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Edmund Clarence Stedman, ed. (1833–1908). A Victorian Anthology, 1837–1895. 1895.

John Veitch 1829–94

The Laird of Schelynlaw

SCHELYNLAW TOWER is fair on the brae,

Its muirs are green and wide,

And Schelynlaw’s ewes are the brawest ewes

In a’ the countryside.

The birk grows there and the rowan red,

And the burnie brattles down,

And there are nae sic knowes as Schelynlaw’s,

With the heather and bent sae brown.

But wife, three bairns are a’ frae him gane,

Twa sons in a deidly raid;

And but yestreen his bonnie lass Jean

In Traquair kirkyard was laid.

A lane auld man in his ain auld keep,—

What ane could wish him ill?

Not e’en Traquair wi’ his black fause heart

And his loons that range the hill.

Out in the morn to the muirland dun

Rode ane frae Schelynlaw’s gate,

Into the mist of the hill he rode,

His errand might not wait.

The opening arms of the grey hill haur

Folded the rider dim;

Oh, cloud of the muir! ’t is a gruesome deed

Ye hide in your misty rim.

Up he made for the Black Syke Rig,

And round by the Fingland Glen,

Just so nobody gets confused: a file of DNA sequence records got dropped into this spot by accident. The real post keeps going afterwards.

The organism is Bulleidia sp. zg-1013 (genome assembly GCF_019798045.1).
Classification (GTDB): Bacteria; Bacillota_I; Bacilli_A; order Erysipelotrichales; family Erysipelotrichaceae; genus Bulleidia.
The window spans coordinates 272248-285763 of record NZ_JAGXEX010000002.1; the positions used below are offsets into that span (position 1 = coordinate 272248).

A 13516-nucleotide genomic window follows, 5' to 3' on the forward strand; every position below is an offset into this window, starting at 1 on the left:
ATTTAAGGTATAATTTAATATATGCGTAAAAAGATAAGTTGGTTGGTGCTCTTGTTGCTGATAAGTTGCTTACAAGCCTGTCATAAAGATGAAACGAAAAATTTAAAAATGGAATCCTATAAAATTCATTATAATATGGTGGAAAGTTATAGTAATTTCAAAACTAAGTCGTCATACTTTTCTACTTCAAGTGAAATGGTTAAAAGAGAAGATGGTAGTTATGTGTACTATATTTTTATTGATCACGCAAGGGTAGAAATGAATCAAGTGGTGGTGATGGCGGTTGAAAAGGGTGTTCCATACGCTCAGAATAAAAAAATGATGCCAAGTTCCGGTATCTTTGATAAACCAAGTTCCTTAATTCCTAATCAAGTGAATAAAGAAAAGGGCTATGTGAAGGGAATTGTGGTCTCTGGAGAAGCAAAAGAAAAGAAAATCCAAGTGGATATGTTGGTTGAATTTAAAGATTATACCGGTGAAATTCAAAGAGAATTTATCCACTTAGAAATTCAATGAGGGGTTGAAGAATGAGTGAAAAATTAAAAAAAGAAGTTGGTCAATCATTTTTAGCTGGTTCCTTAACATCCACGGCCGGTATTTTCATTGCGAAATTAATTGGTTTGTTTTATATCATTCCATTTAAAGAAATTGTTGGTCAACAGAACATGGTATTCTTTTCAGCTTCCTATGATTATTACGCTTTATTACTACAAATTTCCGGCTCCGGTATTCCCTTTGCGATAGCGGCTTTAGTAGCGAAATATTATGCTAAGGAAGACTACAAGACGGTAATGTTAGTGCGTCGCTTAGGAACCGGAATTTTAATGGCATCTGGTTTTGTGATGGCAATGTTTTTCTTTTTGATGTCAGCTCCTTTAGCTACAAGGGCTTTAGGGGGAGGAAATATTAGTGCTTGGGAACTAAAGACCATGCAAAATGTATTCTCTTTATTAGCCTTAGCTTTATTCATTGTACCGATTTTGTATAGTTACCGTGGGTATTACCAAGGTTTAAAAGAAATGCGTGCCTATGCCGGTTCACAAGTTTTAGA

But he turn’d and turn’d him aye in the mist;

Its glower was as faces of men!

And oft a voice sounded low in his ear,

“The sun is no’ gaun to daw—

For that straik o’ blude and that clot o’ blude,

On the breist o’ auld Schelynlaw!”

’T was late o’ nicht—to the House of Traquair

A horseman came jaded and rude,

None asked him whence or why he came,

Nor whose on his hands was the blude.

“But hae ye the Bond?” said hard Traquair.

“The Bond i’ faith I hae;

The deid sign nae mair, the lands are thine,

But foul was the stroke I gae:

“I ’ve ridden wi’ you ower moss and fell,

In moonlight and in mirk,

And monie a stalwart man I ’ve hewn,—

So shrive me, Haly Kirk!

“Lewinshope Tam and Wulrus Will

I slew, and Jock o’ the Ha’;

But there ’s my richt hand to burn in flame,

Could I bring back auld Schelynlaw!”

Schelynlaw’s lands were ne’er bought or sold,

Yet they fell to the house of Traquair;

But Jock o’ Grieston that rode that morn

Was ne’er seen to ride ony mair.

High in state rose the noble Earl,

Well did he please the King;

He could tell any lie to the States or the Kirk,

His warrant the signet-ring.

Many a year has come and gone,

His pride and his power are away,

A graceless son has the old lord’s lands,

And the father’s hairs are grey.

The Court is back to Edinburgh town,

Lairds and braw leddies ride there;

A dole some give to a bow’ddown man,

In pity,—’t is auld Traquair!